On the docket today are a pair of letters to the church in Corinth, which Paul himself helped to found on a missionary voyage narrated in Acts Chapter 18. In Romans, Paul addressed a broad crisis affecting all First Century Christians, namely the challenge of Jewish and pagan relations in the new church family. In 1 Corinthians the crisis is much more specific and… well, colorful. This church has a lot of problems. Paul is going to have some harsh words for this group, but he opens his letter much like he did Romans, with a brief articulation of the gospel and his standard greeting, “Grace and peace to you from God our father and King Jesus the Lord.” (1 Cor 1:3)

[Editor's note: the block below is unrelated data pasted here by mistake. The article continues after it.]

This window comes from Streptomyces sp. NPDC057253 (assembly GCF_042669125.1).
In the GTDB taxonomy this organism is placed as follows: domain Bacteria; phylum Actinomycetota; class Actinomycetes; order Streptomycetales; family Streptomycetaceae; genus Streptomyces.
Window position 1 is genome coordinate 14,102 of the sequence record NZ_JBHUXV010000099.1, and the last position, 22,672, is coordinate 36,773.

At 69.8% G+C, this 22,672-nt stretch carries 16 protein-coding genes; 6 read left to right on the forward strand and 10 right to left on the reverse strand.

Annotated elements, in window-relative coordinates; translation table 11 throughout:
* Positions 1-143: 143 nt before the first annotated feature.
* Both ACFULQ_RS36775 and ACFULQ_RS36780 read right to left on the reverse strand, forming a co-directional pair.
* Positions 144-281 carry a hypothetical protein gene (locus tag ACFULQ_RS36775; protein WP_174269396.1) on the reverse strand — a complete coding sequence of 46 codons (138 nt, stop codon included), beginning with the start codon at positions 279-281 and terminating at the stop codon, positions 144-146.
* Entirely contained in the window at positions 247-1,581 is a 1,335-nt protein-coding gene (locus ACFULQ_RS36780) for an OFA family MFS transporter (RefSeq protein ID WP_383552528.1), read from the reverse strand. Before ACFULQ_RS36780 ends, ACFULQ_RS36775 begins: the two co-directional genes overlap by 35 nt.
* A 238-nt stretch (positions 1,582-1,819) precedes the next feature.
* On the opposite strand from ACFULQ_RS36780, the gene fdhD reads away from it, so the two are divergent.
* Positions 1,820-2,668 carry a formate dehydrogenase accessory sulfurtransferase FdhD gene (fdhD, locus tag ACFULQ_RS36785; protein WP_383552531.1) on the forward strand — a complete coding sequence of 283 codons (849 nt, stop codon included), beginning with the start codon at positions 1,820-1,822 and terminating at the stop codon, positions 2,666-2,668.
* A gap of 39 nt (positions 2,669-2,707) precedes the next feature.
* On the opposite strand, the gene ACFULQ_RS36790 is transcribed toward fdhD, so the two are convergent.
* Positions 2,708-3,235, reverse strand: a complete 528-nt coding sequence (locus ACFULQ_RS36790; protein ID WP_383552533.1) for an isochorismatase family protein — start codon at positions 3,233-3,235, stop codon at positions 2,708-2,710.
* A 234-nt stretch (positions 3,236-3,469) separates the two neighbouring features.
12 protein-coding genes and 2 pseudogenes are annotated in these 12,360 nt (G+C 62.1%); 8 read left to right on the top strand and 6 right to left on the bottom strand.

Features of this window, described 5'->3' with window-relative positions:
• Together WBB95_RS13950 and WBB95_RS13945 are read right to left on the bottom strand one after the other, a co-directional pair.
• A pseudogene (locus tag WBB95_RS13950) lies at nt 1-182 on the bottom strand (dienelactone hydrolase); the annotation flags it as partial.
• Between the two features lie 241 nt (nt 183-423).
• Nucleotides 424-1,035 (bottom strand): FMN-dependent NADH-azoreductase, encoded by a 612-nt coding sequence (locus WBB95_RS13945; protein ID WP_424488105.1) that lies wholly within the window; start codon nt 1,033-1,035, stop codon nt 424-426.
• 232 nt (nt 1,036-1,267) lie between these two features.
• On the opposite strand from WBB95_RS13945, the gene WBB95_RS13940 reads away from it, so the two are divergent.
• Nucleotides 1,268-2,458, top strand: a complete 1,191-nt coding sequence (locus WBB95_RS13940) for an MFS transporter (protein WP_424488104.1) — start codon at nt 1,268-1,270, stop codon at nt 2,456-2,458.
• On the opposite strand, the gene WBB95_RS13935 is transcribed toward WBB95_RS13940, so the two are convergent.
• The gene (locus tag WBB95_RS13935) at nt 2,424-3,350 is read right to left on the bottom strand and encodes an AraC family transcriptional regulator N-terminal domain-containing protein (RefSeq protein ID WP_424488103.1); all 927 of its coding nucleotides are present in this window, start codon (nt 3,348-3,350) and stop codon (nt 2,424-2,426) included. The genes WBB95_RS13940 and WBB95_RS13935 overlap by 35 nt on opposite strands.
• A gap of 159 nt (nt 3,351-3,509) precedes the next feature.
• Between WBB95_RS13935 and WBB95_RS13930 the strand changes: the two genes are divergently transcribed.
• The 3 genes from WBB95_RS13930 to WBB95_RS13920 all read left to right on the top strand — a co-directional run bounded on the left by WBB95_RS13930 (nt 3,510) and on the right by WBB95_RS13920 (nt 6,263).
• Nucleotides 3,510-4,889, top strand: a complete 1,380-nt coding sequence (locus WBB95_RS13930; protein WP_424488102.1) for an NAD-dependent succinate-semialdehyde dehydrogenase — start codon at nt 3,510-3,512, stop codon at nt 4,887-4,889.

In the body of the letter, Paul identifies and addresses at least seven specific problems faced by the Corinthian church. In each case, he admonishes them (much as he did the Romans) to pursue love and unity, but this letter is also uniquely concerned with eschatology, and all of Paul’s responses have something to do with the “last things,” or “the new age.” We’ll discover as we read on that Paul’s view of the “end times” (or perhaps they should be called the “beginning times”) looks very different from what many modern day Christians expect. For Paul, it’s not about the “end of the world” and “going to heaven,” it’s all about the world and its residents being reborn in splendor. You’ll see what I mean.